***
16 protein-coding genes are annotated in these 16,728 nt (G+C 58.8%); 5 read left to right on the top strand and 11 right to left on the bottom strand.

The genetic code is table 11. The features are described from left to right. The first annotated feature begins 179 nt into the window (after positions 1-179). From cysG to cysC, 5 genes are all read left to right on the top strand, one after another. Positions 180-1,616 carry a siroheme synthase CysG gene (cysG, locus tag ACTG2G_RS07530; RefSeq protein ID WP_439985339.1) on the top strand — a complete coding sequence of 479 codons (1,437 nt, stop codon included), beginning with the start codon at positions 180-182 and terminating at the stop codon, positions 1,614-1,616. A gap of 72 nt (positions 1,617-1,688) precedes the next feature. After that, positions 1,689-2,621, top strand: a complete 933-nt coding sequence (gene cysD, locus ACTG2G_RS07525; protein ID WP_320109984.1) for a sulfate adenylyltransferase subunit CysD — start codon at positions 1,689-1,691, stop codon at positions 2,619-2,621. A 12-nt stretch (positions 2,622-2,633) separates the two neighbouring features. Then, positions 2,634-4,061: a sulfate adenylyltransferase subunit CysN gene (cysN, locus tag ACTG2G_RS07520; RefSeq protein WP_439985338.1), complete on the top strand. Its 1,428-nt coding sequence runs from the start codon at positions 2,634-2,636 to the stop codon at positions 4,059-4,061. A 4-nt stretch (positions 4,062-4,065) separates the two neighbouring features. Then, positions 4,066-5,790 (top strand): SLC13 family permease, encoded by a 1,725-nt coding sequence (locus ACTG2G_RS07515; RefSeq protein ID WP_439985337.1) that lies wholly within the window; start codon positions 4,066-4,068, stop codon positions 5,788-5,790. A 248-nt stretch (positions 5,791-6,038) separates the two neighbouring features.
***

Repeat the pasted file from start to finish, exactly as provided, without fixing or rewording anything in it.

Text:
16 protein-coding genes are annotated in these 16,728 nt (G+C 58.8%); 5 read left to right on the top strand and 11 right to left on the bottom strand.

The genetic code is table 11. The features are described from left to right. The first annotated feature begins 179 nt into the window (after positions 1-179). From cysG to cysC, 5 genes are all read left to right on the top strand, one after another. Positions 180-1,616 carry a siroheme synthase CysG gene (cysG, locus tag ACTG2G_RS07530; RefSeq protein ID WP_439985339.1) on the top strand — a complete coding sequence of 479 codons (1,437 nt, stop codon included), beginning with the start codon at positions 180-182 and terminating at the stop codon, positions 1,614-1,616. A gap of 72 nt (positions 1,617-1,688) precedes the next feature. After that, positions 1,689-2,621, top strand: a complete 933-nt coding sequence (gene cysD, locus ACTG2G_RS07525; protein ID WP_320109984.1) for a sulfate adenylyltransferase subunit CysD — start codon at positions 1,689-1,691, stop codon at positions 2,619-2,621. A 12-nt stretch (positions 2,622-2,633) separates the two neighbouring features. Then, positions 2,634-4,061: a sulfate adenylyltransferase subunit CysN gene (cysN, locus tag ACTG2G_RS07520; RefSeq protein WP_439985338.1), complete on the top strand. Its 1,428-nt coding sequence runs from the start codon at positions 2,634-2,636 to the stop codon at positions 4,059-4,061. A 4-nt stretch (positions 4,062-4,065) separates the two neighbouring features. Then, positions 4,066-5,790 (top strand): SLC13 family permease, encoded by a 1,725-nt coding sequence (locus ACTG2G_RS07515; RefSeq protein ID WP_439985337.1) that lies wholly within the window; start codon positions 4,066-4,068, stop codon positions 5,788-5,790. A 248-nt stretch (positions 5,791-6,038) separates the two neighbouring features.